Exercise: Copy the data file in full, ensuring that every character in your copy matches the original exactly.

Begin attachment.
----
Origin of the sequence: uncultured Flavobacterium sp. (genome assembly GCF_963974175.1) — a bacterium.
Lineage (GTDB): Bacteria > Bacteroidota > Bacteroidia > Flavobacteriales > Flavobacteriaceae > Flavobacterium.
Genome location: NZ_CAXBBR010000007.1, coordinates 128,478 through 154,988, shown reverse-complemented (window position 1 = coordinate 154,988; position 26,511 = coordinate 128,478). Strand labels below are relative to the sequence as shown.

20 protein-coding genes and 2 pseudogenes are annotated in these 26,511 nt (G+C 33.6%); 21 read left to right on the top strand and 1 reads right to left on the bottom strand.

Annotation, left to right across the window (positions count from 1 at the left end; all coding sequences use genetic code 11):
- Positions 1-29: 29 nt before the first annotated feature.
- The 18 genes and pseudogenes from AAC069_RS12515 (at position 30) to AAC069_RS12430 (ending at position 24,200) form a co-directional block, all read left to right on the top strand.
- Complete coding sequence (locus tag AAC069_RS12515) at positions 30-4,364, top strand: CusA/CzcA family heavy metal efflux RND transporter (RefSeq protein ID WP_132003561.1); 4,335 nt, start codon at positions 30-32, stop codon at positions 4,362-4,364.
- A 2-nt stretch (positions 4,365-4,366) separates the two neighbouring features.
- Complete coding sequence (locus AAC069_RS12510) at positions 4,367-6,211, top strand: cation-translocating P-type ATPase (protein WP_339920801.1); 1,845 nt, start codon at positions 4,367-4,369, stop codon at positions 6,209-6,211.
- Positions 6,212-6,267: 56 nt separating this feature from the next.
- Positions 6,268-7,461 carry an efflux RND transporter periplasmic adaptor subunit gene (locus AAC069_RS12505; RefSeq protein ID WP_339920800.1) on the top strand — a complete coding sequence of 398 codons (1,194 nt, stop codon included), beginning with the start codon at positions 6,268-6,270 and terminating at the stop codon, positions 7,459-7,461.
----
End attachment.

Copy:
Origin of the sequence: uncultured Flavobacterium sp. (genome assembly GCF_963974175.1) — a bacterium.
Lineage (GTDB): Bacteria > Bacteroidota > Bacteroidia > Flavobacteriales > Flavobacteriaceae > Flavobacterium.
Genome location: NZ_CAXBBR010000007.1, coordinates 128,478 through 154,988, shown reverse-complemented (window position 1 = coordinate 154,988; position 26,511 = coordinate 128,478). Strand labels below are relative to the sequence as shown.

20 protein-coding genes and 2 pseudogenes are annotated in these 26,511 nt (G+C 33.6%); 21 read left to right on the top strand and 1 reads right to left on the bottom strand.

Annotation, left to right across the window (positions count from 1 at the left end; all coding sequences use genetic code 11):
- Positions 1-29: 29 nt before the first annotated feature.
- The 18 genes and pseudogenes from AAC069_RS12515 (at position 30) to AAC069_RS12430 (ending at position 24,200) form a co-directional block, all read left to right on the top strand.
- Complete coding sequence (locus tag AAC069_RS12515) at positions 30-4,364, top strand: CusA/CzcA family heavy metal efflux RND transporter (RefSeq protein ID WP_132003561.1); 4,335 nt, start codon at positions 30-32, stop codon at positions 4,362-4,364.
- A 2-nt stretch (positions 4,365-4,366) separates the two neighbouring features.
- Complete coding sequence (locus AAC069_RS12510) at positions 4,367-6,211, top strand: cation-translocating P-type ATPase (protein WP_339920801.1); 1,845 nt, start codon at positions 4,367-4,369, stop codon at positions 6,209-6,211.
- Positions 6,212-6,267: 56 nt separating this feature from the next.
- Positions 6,268-7,461 carry an efflux RND transporter periplasmic adaptor subunit gene (locus AAC069_RS12505; RefSeq protein ID WP_339920800.1) on the top strand — a complete coding sequence of 398 codons (1,194 nt, stop codon included), beginning with the start codon at positions 6,268-6,270 and terminating at the stop codon, positions 7,459-7,461.